Djamap, aka "FSB Snuffy" to the Army, was a frequent operating location for 8th MOB teams.
(from the C7Caribou Association website).
This site is dedicated to those airmen who participated in
Aerial Port Mobility Operations
throughout Vietnam, during time of conflict,
and salutes those who carry on the tradition of the original 8th Aerialport MOB in the Mobility Airlift Command units of today's Air Force.
Our equipment included just about everything required to create an 'instant cargo center' in the jungle - 10-thousand-pound-capacity Adverse Terrain Forklifts - the famous "10k AT", designed specifically for missions such as ours, the smaller "6k RT" Rough Terrain forklift, the PRC-25 "portable" radios and our personal gear - M16's for the team members, plus revolvers for the team chiefs, as well as other weapons collected in our travels... and, of course, the ubiquitous military clip board - although maintaining paper records was always a challenge under our working conditions...
In both cases, the planes handled by these 8th APS teams typically included C-7 Caribous of the USAF, US Army Special Forces, and the Australian AAF, USAF C-123s based within Vietnam and many C-130's manned by crews based outside of Vietnam, but on 30-day rotating tours "in country". We also occasionally handled - and traveled in - Chinook CH-47 Cargo helicopters of the US Army. Sometimes, our teams had to be transported - or evacuated - by UH-1b "Huey" choppers as well.
These locations were typically at remote Special Forces camps or 1st Cav artillery bases, although the 8th Mob also supported the Vietnamese & U.S. Marine Corps at times, and some Mob team members received commendations from the U.S. and Vietnamese Marine Corps.
The Special Forces camps at Bu Dop, Tonle Cham, Katum, Rang Rang and others along the Cambodian border were frequently visited by the MOB teams for 1-3 day stays. U.S. Army Fire Support Bases such as Bu Gia Map (FSB Snuffy, aka Djampa on Air Force maps) and others were also familar to these traveling freight handlers.
While much of the time, things were quiet and the only dangers were accidents, sunburn, heat exhaustion, homesickness and malaria, there were also many times when the Viet Cong added to the danger and attacked these teams at work.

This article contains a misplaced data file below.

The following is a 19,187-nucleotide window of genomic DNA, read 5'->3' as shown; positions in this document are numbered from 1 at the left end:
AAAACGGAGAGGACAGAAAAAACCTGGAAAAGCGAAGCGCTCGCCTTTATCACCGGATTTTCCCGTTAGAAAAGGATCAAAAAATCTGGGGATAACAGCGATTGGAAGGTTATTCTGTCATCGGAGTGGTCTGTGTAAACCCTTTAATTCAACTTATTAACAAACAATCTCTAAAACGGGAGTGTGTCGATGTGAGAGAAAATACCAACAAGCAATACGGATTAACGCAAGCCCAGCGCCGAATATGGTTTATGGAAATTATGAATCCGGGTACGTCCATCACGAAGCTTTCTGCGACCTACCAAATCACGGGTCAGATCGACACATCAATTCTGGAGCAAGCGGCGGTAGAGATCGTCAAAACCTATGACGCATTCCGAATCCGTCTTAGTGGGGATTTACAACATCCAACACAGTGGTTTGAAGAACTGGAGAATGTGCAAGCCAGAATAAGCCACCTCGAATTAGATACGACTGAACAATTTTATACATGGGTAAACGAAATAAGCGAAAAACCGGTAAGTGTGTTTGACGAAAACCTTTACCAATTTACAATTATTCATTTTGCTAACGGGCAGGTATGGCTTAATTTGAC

There were many other incidents such as described above. The hope of this site's webmaster is to provide a chronicle of the history and personal stories of these men and the others who, although enlisted in the USAF, lived and worked with the US Army & US Army Special Forces organizations thoughout some of the most dangerous territory in the war zone.
- Alan Runfeldt, USAF 1968-72, Vietnam 1970, Thailand, 1971.
Note: The above accounts
are personal recollections (after 30 years)
of one Mob Team member. We welcome your
comments, additions and corrections.
See our "Personal
Pages" links below for member's own
Photos - we need photos -
of any of the places mentioned within these
pages. Photos of the places we worked at
provide a verifiable link between our
often-fogged memories and the reality of our
lives 30 years ago. Thank you for any photos
you can provide us with.
other sites which may be of interest to 8thAPS
Visit the New - Member Photos directory
8th Aerial Port (III & IV Corps, Tan Son Nhut):
Most of our missions were to small dirt strips adjacent to Special Forces Camps. Most - if not all - of the places mentioned below are documented on the Special Forces web site at http://www.thespecialforce.com/Camps/camps.htm
8th APS OLs - places we passed through on the way to work:
a Thanksgiving Day Song of the 60's...
for those of you who remember a song from long ago....
a special song...
(30 years later)
listen and enjoy, compliments of The 8th MOB Teams
Check our ASK3 survey results - 8thmob.org ~ NoDeadlines.com/vietnam
Please contact the webmaster via the guestbook or by using this secure message form.
~ Feb, 2013 ~